Hope this made sense.
I think it's really all about the mental health of the individual.
If someone is suffering because they feel their body is 'wrong' in some way, that needs to be addressed by health professionals. You consult the person, check their health, metabolism, hormone levels etc. You counsel them, you inform them, you educate them about the risks and likely consequences of intervention and what is achievable and if they are sane, aware and consensual you agree with them the best route to proceed. It will depend on how much they are suffering and whether a course of treatment is likely to work. Vox pops on forums don't have much relevance.
Some people suffer from a condition where they feel a limb is not their own - such as a hand or arm - due probably to poorly understood processes in pre-natal development. Having this alien appendage gives them great anguish and they wish to be rid of it. Amputation can release them from this syndrome and they are much happier after the operation. Neglecting for a moment the question of costs, this is clearly the best outcome that could and should currently be offered. I don't see how feelings of gender or race misattributions should be treated any differently. If the person is unwell, you try to make them better. Any other course is either cruelty or neglect.
I shouldn't have to spell out that this is a clinical matter, not one of subjective wishes, but I will before someone grabs the stick by the wrong end.
I'm kinda torn on the subject.
On one hand, l stick with my core beliefs that a person's life is theirs to live.
Conversely, if l decide to go to Walmart, purchase one of those $10 plastic wading pools, spray paint it brown, strap it to my back and say l self-identity as an Eastern Box Tourtise, have l crossed the line into absurdity or is it still to be considered acceptable?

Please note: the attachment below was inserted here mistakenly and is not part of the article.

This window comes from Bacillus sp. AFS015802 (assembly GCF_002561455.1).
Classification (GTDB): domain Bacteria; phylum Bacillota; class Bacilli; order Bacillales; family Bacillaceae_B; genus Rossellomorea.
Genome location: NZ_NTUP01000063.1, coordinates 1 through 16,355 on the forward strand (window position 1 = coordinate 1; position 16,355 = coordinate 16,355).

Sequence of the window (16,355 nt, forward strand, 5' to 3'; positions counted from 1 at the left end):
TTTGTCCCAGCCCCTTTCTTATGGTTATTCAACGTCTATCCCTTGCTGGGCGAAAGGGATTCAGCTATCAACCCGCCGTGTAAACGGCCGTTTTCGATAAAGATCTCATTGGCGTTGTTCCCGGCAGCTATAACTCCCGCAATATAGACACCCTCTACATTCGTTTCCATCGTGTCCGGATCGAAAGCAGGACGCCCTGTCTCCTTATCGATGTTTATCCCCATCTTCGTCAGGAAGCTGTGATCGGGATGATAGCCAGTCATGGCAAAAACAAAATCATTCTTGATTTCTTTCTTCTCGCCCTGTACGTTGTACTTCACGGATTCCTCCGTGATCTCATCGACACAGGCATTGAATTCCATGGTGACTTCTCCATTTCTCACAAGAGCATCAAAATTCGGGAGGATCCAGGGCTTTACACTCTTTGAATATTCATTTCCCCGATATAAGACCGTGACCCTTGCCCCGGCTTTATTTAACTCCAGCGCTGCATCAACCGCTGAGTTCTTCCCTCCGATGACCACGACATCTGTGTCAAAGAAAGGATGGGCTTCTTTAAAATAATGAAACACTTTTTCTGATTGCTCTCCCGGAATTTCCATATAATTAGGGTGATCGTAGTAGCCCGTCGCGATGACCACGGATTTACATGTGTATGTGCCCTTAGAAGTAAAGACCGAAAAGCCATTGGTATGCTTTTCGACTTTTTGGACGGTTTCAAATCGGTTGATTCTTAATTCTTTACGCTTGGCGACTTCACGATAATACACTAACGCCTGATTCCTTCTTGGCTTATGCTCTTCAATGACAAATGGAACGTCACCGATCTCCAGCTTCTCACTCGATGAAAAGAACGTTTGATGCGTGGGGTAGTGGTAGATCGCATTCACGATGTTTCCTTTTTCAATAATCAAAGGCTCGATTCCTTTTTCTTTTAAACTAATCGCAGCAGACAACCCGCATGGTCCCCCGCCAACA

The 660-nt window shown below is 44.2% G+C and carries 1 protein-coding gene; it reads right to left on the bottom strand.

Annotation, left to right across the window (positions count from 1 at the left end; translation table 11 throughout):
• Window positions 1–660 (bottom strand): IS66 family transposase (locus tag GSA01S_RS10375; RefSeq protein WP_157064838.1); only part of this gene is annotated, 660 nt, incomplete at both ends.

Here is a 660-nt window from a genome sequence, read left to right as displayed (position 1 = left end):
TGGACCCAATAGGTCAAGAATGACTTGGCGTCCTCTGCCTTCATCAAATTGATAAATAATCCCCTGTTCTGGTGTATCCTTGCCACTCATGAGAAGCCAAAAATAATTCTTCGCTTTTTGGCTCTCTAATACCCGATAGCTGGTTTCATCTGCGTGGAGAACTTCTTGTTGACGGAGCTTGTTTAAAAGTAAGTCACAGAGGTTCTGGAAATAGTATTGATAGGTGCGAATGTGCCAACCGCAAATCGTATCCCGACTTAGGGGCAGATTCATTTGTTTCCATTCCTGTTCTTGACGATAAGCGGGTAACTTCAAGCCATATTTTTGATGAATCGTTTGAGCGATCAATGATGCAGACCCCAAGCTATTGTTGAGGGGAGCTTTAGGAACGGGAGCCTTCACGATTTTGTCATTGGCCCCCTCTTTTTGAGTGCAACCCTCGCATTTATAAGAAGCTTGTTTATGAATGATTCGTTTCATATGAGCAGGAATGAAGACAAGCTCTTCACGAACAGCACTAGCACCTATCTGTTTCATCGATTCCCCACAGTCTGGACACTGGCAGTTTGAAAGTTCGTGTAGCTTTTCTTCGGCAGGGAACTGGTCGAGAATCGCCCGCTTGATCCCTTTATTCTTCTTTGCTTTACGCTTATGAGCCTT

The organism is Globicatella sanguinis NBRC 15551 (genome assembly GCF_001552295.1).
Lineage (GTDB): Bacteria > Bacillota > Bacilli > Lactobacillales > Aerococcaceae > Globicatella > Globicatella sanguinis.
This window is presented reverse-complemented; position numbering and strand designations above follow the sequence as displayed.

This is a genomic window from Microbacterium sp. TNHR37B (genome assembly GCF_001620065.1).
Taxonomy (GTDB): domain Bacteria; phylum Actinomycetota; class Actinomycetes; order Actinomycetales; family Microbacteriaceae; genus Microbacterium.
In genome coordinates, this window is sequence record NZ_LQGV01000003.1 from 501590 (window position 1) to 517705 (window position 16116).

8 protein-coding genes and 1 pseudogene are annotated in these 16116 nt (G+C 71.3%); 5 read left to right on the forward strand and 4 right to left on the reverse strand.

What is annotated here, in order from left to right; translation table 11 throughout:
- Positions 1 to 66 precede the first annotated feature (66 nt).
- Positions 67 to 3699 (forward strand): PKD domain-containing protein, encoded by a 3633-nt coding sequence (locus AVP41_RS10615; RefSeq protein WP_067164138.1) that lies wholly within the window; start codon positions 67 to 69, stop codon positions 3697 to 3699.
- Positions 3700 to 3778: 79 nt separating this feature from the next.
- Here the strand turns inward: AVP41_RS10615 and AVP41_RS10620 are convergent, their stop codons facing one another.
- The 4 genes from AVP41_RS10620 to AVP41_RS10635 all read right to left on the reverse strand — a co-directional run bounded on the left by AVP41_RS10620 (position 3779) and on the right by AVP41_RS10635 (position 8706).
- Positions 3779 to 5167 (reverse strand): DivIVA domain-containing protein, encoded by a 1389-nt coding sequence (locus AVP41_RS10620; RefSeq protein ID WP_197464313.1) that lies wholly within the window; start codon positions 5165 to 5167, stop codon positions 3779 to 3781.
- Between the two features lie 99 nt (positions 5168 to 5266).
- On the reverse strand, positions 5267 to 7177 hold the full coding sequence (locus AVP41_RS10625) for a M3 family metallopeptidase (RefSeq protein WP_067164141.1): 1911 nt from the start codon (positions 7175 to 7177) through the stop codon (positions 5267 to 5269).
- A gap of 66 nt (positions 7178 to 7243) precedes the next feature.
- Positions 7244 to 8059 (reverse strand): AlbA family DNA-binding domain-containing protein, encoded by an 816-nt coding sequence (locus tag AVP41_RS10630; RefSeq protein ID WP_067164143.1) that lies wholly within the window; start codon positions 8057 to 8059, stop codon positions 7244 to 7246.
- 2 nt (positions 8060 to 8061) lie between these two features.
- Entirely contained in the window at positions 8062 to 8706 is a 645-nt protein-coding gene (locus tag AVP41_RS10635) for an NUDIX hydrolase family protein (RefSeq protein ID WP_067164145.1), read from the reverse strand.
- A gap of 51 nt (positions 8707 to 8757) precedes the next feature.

I think the person will suffer more. Suppose a black man is reassigned to be white, I don't think he will be treated well by the racists in either camps. Since others didn't care to begin with, he is at net loss. More importantly, race should not be a major part of your identity at all.
Well, in an age where we, as a species, should be so over racism, I think making changing your racial genetics a thing could add to racism (not sure how, thinking on the fly here), or not. Maybe changing race like you change your clothes would actually help to eliminate it. It's an interesting idea. Personally, I love the fact that there is such great racial diversity. I just hate that anyone thinks one race is "better" or "above" another.
"Is this any different from someone born male wanting to transition to female?" Courius, i was accused of being "trasphobic" for making a statement like that this weekend. I was accused of this because i used the word "wanting" like in this statement. Thier argument was "they ARE a man/woman, - not that they "want" to be." I was accused of being "old" and belonging to an older generation therefore, i just don't know any better. That was as close as i ever been called an "Archie Bunker" in my whole life. Personally, i think they be trippen'.
I America we deal with race. In other parts of the world people deal with religion, culture, ethnicity. Myanmar struggles with Rohingya who are ethnically South Asian. Europe struggle with Muslim immigrants. Australia has trouble including the Aborigine people. South Africa now has the opposite problem where poor Blacks out number affluent Whites and hold the reigns of power. It's not a simple matter of being color blind or equal opportunity. I don't know if there is a government policy that will do justice in all cases. We can certainly treat every individual with the dignity they deserve as a fellow human being. Be have more in common than we have differences.